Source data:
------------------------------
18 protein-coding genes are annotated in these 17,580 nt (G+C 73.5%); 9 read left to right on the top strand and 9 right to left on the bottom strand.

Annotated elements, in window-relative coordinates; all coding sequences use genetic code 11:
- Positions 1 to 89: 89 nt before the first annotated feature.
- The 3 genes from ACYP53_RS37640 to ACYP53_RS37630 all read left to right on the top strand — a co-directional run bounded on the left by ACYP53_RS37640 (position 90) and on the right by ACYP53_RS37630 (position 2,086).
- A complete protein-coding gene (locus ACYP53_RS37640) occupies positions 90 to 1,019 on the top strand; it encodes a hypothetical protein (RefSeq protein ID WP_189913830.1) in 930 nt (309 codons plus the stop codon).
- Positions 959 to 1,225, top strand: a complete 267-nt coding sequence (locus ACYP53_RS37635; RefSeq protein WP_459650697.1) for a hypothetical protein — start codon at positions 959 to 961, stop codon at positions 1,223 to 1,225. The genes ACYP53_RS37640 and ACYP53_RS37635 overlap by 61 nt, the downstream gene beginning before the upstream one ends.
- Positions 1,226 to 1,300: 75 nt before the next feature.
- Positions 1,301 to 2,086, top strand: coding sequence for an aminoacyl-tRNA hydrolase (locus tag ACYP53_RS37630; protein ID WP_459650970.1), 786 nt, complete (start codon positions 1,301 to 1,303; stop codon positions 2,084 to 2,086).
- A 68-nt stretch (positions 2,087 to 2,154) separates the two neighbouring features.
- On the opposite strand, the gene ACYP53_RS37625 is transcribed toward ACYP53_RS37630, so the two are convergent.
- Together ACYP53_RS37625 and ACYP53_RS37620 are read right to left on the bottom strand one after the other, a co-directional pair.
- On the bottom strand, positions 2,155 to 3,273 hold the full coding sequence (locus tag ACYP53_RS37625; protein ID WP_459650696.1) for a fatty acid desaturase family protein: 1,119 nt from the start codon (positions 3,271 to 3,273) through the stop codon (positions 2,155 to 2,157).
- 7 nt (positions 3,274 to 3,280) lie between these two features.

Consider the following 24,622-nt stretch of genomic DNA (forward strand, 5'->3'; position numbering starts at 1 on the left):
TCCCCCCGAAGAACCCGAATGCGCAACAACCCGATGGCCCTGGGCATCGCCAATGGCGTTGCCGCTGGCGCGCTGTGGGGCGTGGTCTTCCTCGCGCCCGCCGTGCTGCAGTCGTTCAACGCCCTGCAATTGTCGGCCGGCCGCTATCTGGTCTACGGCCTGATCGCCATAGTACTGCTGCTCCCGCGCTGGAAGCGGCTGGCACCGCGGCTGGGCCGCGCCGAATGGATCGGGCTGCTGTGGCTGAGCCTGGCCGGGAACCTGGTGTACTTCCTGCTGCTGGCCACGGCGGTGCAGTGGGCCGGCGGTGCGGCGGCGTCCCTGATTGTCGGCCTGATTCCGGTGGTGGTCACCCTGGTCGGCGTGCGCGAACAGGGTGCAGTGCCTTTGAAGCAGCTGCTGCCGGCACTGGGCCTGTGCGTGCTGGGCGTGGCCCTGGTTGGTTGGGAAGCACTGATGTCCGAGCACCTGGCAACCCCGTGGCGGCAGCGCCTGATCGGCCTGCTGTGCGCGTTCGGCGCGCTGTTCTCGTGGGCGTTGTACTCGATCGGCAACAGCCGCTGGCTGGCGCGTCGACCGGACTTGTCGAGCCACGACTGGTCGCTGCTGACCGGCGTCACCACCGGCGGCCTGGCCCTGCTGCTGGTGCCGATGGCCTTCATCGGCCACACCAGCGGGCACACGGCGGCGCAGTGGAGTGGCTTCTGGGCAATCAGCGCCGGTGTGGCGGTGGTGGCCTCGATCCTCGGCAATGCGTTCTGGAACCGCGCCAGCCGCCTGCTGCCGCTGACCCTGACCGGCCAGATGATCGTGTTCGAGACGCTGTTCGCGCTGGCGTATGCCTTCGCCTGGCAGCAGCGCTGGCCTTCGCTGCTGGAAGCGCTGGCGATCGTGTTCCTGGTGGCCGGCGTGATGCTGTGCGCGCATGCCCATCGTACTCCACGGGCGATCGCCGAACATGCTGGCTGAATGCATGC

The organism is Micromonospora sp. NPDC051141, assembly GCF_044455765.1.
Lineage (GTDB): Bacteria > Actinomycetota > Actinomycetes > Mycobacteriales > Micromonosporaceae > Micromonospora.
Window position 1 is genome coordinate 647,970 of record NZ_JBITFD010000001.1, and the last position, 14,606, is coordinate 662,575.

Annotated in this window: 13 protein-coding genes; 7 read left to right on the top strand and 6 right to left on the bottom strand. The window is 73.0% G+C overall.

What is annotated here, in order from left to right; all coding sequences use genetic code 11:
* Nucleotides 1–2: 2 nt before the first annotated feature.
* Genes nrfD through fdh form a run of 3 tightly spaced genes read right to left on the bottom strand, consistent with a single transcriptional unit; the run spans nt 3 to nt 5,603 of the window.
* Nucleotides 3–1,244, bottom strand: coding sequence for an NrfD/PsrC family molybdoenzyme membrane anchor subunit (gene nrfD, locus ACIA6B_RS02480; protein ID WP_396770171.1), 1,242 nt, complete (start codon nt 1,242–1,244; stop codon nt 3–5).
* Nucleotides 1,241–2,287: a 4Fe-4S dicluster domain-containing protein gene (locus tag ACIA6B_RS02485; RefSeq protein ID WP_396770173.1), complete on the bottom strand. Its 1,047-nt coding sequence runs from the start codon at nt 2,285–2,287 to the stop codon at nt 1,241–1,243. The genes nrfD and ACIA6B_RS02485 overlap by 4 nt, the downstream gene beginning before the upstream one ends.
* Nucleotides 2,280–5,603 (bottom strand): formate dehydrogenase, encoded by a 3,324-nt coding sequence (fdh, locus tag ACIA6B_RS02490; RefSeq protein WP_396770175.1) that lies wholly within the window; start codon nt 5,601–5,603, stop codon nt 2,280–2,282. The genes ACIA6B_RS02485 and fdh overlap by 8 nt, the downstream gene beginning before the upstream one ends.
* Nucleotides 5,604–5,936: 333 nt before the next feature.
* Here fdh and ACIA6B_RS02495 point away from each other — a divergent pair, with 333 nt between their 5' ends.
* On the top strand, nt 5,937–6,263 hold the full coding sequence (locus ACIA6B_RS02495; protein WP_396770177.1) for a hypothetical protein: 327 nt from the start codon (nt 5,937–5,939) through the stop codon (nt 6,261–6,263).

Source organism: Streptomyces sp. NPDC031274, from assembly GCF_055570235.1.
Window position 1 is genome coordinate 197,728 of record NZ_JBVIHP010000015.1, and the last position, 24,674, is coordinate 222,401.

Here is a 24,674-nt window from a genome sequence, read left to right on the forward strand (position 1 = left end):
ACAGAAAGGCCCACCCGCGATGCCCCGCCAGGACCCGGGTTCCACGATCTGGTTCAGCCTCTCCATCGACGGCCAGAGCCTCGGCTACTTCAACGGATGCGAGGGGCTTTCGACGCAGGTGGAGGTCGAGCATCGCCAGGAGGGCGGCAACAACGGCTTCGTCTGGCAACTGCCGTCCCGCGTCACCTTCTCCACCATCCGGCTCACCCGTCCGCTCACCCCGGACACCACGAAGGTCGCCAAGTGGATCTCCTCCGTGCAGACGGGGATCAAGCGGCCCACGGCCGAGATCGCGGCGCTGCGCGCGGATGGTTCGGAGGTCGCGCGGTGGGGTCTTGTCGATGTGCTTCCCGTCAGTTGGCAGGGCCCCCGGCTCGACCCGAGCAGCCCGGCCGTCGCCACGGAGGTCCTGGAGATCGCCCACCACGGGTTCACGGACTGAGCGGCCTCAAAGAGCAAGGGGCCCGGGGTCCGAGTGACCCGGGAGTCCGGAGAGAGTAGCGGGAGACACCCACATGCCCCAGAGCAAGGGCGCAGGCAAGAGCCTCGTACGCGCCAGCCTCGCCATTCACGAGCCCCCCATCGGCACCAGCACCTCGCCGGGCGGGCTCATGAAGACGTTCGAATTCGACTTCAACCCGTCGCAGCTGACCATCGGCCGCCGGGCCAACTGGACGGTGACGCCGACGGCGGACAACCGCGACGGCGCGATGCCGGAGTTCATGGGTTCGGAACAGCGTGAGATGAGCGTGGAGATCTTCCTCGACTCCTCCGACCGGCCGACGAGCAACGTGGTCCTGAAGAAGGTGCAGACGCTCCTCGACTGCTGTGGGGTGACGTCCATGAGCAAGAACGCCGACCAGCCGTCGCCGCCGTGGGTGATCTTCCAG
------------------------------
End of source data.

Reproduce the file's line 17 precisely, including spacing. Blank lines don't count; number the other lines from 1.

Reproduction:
Lineage (GTDB): Bacteria > Actinomycetota > Actinomycetes > Mycobacteriales > Micromonosporaceae > Micromonospora.